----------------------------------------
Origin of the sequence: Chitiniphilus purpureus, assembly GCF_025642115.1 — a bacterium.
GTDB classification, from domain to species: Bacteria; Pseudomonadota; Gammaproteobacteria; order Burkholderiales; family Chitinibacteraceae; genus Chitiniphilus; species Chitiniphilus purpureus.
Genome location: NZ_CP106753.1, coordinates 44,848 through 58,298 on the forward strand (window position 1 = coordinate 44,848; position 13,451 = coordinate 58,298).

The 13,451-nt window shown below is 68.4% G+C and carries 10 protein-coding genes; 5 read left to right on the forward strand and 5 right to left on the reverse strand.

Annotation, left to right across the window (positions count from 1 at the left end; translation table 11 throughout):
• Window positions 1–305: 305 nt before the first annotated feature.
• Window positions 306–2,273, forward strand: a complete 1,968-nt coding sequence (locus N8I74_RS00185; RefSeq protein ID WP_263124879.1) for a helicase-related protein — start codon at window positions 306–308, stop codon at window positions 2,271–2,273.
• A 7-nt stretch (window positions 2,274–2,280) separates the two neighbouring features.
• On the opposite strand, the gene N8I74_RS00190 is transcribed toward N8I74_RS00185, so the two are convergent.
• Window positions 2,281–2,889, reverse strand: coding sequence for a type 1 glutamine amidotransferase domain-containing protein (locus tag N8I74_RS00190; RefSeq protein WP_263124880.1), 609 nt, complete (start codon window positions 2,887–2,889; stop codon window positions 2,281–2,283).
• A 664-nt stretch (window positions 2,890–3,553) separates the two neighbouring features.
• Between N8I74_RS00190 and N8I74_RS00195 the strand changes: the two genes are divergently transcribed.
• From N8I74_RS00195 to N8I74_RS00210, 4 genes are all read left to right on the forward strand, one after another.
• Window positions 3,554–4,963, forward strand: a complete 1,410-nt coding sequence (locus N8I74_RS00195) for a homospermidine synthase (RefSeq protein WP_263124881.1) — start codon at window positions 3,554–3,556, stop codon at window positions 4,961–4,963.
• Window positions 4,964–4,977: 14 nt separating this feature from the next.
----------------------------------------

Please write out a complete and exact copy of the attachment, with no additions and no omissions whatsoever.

Origin of the sequence: Chitiniphilus purpureus, assembly GCF_025642115.1 — a bacterium.
GTDB classification, from domain to species: Bacteria; Pseudomonadota; Gammaproteobacteria; order Burkholderiales; family Chitinibacteraceae; genus Chitiniphilus; species Chitiniphilus purpureus.
Genome location: NZ_CP106753.1, coordinates 44,848 through 58,298 on the forward strand (window position 1 = coordinate 44,848; position 13,451 = coordinate 58,298).

The 13,451-nt window shown below is 68.4% G+C and carries 10 protein-coding genes; 5 read left to right on the forward strand and 5 right to left on the reverse strand.

Annotation, left to right across the window (positions count from 1 at the left end; translation table 11 throughout):
• Window positions 1–305: 305 nt before the first annotated feature.
• Window positions 306–2,273, forward strand: a complete 1,968-nt coding sequence (locus N8I74_RS00185; RefSeq protein ID WP_263124879.1) for a helicase-related protein — start codon at window positions 306–308, stop codon at window positions 2,271–2,273.
• A 7-nt stretch (window positions 2,274–2,280) separates the two neighbouring features.
• On the opposite strand, the gene N8I74_RS00190 is transcribed toward N8I74_RS00185, so the two are convergent.
• Window positions 2,281–2,889, reverse strand: coding sequence for a type 1 glutamine amidotransferase domain-containing protein (locus tag N8I74_RS00190; RefSeq protein WP_263124880.1), 609 nt, complete (start codon window positions 2,887–2,889; stop codon window positions 2,281–2,283).
• A 664-nt stretch (window positions 2,890–3,553) separates the two neighbouring features.
• Between N8I74_RS00190 and N8I74_RS00195 the strand changes: the two genes are divergently transcribed.
• From N8I74_RS00195 to N8I74_RS00210, 4 genes are all read left to right on the forward strand, one after another.
• Window positions 3,554–4,963, forward strand: a complete 1,410-nt coding sequence (locus N8I74_RS00195) for a homospermidine synthase (RefSeq protein WP_263124881.1) — start codon at window positions 3,554–3,556, stop codon at window positions 4,961–4,963.
• Window positions 4,964–4,977: 14 nt separating this feature from the next.